The drama swirling around Mecklenburg County’s proposed sales-tax referendum only intensified Wednesday, as the state Senate voted 33-16 in favor of a second reading of a bill that would essentially kill the county’s plan to increase local teacher pay and provide some funding for the arts, among other projects. But that bill, which will most likely pass the Senate today, is now seen, I’m told, as DOA in the House.
That’s quite a reversal from what most expected just last week, as the opposition to that bill organized quickly, pitting the state’s urban counties, which vehemently argue in favor of their need to have the authority and flexibility to raise the tax, against the more rural counties, who are also competing for a slice of the state’s economic pie. What may be most interesting, though, about the way the process is unfolding is a reversal in the standard messages used by both parties to lay out their positions to the voting public.
To recap quickly: Mecklenburg County’s Board of Commissioners, led by Trevor Fuller, narrowly approved a referendum to go before the voters in November to increase the local sales tax by one-quarter of a percent. That mostly Democratic-backed initiative quickly spiked wide-spread controversy, even by some on the left, including Sen. Joel Ford, D-Mecklenburg, who criticized the process by which the commission had passed the measure (Ford argued it was done without the consent of all interested parties, including the state). Very soon afterwards, word began circulating that the General Assembly would make the referendum moot by an addition to a budget bill that would limit to 2.5 percent the total any one county can raise the sales tax — a cap that Mecklenburg has already hit, as have other counties such as Wake, whose leaders have complained loudly that the limit would hurt their efforts to improve transportation in their area, among other needs.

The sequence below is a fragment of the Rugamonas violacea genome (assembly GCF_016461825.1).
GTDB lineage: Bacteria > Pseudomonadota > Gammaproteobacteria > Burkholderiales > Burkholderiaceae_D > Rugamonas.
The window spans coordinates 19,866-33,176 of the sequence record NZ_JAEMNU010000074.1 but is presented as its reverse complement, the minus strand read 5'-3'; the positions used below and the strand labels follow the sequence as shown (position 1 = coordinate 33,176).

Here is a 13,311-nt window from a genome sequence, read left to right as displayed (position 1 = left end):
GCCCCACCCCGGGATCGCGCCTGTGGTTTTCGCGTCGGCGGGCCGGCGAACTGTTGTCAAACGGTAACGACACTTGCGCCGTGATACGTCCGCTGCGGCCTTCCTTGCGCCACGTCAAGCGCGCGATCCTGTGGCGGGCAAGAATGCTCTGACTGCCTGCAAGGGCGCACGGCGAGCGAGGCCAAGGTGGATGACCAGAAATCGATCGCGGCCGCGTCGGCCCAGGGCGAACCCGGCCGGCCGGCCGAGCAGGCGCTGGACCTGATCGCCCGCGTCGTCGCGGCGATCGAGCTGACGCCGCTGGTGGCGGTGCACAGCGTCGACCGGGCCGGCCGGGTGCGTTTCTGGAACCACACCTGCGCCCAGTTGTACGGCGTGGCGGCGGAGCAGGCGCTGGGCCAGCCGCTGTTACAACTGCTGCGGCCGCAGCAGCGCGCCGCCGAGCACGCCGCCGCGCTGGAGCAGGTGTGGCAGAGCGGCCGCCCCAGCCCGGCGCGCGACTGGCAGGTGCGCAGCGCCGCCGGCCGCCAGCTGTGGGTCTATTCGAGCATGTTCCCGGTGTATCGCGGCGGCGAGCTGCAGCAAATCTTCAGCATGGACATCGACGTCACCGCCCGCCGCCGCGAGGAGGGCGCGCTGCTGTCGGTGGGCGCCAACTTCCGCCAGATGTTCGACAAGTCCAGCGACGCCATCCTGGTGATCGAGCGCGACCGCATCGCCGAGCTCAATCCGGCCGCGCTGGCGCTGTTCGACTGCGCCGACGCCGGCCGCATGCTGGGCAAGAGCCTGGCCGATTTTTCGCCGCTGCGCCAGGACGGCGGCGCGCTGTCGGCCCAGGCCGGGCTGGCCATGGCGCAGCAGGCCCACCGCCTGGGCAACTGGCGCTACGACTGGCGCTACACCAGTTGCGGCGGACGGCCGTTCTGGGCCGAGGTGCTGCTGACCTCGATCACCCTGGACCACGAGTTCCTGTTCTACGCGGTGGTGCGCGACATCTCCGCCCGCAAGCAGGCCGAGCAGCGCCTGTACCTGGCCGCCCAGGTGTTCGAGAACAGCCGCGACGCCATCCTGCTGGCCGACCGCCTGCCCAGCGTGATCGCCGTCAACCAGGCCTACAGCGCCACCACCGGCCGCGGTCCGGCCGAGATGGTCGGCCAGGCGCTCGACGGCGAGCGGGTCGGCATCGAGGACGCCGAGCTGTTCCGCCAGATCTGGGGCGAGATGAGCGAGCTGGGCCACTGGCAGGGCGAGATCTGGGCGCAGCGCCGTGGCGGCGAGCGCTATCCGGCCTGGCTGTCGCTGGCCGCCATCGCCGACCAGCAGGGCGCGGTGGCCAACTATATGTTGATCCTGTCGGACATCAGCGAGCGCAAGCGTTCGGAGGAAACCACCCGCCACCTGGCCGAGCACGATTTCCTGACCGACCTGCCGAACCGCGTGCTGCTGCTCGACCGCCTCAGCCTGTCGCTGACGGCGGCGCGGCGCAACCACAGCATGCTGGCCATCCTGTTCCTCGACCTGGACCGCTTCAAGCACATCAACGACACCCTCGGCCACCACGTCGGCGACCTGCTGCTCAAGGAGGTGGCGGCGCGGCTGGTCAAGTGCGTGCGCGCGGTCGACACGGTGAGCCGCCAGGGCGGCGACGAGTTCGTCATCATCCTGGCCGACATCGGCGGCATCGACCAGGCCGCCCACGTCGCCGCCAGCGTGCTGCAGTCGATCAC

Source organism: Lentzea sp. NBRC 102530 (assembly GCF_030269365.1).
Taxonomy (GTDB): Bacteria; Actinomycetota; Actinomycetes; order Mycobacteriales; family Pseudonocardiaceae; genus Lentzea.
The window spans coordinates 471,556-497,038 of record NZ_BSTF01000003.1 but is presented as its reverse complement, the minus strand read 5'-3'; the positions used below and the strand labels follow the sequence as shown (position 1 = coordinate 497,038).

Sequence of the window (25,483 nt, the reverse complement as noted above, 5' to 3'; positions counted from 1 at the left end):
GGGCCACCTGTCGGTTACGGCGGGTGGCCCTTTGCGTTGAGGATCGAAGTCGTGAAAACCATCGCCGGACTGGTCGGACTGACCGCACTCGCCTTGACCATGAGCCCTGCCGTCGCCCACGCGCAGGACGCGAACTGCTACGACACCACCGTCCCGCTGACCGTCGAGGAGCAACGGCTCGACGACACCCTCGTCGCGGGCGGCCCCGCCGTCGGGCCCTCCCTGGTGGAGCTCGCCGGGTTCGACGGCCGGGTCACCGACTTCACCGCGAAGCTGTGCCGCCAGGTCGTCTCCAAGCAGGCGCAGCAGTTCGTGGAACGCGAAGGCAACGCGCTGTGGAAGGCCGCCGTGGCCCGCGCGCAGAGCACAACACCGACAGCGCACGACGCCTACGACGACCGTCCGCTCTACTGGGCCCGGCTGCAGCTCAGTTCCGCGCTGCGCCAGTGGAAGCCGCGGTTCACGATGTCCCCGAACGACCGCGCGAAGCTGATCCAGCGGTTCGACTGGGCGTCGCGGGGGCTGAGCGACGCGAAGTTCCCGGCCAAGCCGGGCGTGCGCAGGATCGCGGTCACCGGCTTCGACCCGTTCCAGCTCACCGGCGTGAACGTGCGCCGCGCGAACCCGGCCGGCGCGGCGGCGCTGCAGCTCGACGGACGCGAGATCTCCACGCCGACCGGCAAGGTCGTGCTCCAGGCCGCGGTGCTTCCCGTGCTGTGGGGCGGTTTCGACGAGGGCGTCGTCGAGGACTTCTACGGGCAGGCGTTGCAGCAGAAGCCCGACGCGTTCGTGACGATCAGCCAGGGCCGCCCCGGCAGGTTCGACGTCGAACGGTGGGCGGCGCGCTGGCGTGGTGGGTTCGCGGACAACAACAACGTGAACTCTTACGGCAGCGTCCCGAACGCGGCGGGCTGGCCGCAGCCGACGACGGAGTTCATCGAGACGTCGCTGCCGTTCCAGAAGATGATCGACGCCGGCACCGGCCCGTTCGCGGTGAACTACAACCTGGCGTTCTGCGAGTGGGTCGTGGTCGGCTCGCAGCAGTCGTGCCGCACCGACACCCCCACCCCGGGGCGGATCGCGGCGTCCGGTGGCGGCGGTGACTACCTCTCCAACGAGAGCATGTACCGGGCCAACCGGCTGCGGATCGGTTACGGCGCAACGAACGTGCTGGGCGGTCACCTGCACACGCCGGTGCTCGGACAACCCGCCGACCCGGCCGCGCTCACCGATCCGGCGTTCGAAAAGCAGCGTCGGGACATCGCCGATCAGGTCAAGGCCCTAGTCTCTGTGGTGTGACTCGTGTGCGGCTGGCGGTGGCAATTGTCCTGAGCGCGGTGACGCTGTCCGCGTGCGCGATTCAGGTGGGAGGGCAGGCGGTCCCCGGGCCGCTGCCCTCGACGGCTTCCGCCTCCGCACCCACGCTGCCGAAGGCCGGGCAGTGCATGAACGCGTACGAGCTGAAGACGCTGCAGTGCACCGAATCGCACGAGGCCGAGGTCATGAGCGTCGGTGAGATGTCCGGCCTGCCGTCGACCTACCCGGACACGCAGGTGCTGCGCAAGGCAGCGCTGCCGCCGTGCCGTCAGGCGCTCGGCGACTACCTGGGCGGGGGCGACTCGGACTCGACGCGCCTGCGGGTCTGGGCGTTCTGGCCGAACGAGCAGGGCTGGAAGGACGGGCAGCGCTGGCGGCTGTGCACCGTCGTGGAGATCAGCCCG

The Senate bill has been championed by Mecklenburg Republican Sen. Bob Rucho, who declared Wednesday, in attempting to justify his effort to kill the sales tax referendum, “What I can’t understand is how can anyone think that making it easier for some of the low-rung counties to take part in the economic growth of the state is wrong.”
As the Senate’s final approval appeared to be imminent by mid-week, House Democrats have adopted what is usually a Republican selling point in their argument against the measure: the need for government to remain both limited and as much in the hands of local representatives as possible, rather than having decisions made by a larger, far-away body. Mecklenburg’s Democratic Sen. Jeff Jackson took that line yesterday in voting against the bill, posting on his Facebook page, “Whether you think that’s a good idea or not (the sales-tax referendum), I argued on the Senate floor that Mecklenburg voters have a right to make the decision for themselves. We don’t need Raleigh centralizing control over our local democracy.”
And even Ford, who had originally been critical of the referendum and Chairman Fuller’s failure to consult with the state delegation, voted against yesterday’s Senate measure, posting this on his Facebook page: “I believe that the proper function of government is to do for the people those things that have to be done but cannot be done, or cannot be done well by individuals, and that the most effective government is government closest to the people.”
Meanwhile, efforts are underway to find some compromise, both on the sales-tax limitation and Mecklenburg’s referendum.
“It is very clear to me that some powerful interests are hard at work in Raleigh, in the Senate anyway, to use central planning and the power of the state to thwart the opportunity we worked so hard to give the people of Mecklenburg County to decide this issue locally,” Mecklenburg Democratic Commissioner Dwight Clarke told me yesterday. “And enough members of the majority party in the N.C. House may still think the right the people were given to decide this issue in a referendum is worth preserving. We are talking with some more sensible representatives of the people in the N.C. House about some compromises. We shall see if those talks bear any fruit.”
While the drama continues, those who stand to gain, or lose, the most — teachers and artists, to name a few — are left wondering, what’s next?
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